one of the primary laws of human life is that you become like what you worship; what’s more, you reflect what you worship not only back to the object itself but also outward to the world around…. My suggestion is that it is possible for human beings so to continue down this road, so to refuse the whisperings of good news, all glimmers of the true light, all promptings to turn and go the other way, all signposts to the love of God, that after death they become at last, by their own effective choice, beings that once were human but now are not, creatures that have ceased to bear the divine image at all (Surprised by Hope, 182).

If I have to give a name to one of my hobby-horses, I suppose it would be “soteriology”–or at least that part of it that wonders who can be or is saved by the work of Christ (I should have written a thesis on the topic while Terry Tiessen was still the theology professor here). I suppose I would call myself a hopeful universalist. I find many of the arguments for Christian universalism quite compelling.

Christian universalism is considered by many to be a cop-out in the face of discomfort with the notion of eternal conscious torment. But I can’t help but wonder if Wright’s view isn’t exactly the same thing. Yet it will not face nearly the opposition Christian universalism does, because at least people are eternally punished in some way (why do we wnt this so much?). And not only that, it may just have less scriptural or historical basis than Christian universalism. (In fairness, in the next paragraph he does consider his view speculative.)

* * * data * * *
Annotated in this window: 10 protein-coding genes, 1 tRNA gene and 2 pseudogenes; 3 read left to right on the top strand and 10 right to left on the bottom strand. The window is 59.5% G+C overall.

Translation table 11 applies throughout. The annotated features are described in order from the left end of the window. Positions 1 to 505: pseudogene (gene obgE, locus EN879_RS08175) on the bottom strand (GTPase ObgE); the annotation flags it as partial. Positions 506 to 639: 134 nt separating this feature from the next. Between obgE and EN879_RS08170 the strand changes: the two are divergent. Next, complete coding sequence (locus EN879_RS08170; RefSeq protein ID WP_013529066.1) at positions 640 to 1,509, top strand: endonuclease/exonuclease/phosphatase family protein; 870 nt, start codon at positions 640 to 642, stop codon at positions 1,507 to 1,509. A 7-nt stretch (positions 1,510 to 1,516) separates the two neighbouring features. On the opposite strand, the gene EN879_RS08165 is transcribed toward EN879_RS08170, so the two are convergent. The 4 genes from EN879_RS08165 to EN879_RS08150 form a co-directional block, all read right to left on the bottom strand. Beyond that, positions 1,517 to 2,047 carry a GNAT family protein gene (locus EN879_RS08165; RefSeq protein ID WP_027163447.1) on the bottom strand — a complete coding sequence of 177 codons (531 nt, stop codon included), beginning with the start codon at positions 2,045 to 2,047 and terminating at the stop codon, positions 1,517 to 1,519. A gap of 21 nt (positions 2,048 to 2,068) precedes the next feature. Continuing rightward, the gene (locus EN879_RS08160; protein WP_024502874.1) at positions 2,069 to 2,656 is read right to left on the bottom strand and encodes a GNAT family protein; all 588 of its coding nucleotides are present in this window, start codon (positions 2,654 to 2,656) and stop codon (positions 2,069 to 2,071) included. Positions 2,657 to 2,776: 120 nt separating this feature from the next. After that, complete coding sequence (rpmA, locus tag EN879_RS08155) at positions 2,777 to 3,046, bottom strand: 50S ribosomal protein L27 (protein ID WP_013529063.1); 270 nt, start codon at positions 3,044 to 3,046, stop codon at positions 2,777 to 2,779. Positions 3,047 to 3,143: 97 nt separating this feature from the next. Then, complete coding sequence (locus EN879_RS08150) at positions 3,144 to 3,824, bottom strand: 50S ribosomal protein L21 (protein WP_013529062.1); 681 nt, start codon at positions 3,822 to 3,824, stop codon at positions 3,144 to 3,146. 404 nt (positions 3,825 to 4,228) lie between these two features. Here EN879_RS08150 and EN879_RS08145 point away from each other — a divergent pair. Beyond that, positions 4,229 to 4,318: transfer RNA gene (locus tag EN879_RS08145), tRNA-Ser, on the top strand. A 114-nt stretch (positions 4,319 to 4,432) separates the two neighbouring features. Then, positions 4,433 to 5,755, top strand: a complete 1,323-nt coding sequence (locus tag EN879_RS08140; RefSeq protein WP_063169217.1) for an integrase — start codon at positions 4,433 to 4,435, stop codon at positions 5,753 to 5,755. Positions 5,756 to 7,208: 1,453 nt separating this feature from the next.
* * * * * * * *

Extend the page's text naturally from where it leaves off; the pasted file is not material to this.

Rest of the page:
I am also doubtful of his reasons for rejecting universalist ideas. The horrors that he lists may make him wish that there are people beyond redemption, but it doesn’t follow that it will be so.** Just because Joe Despot did some horrendous things, it does not automatically follow that there must be some kind of eternal punishment for him.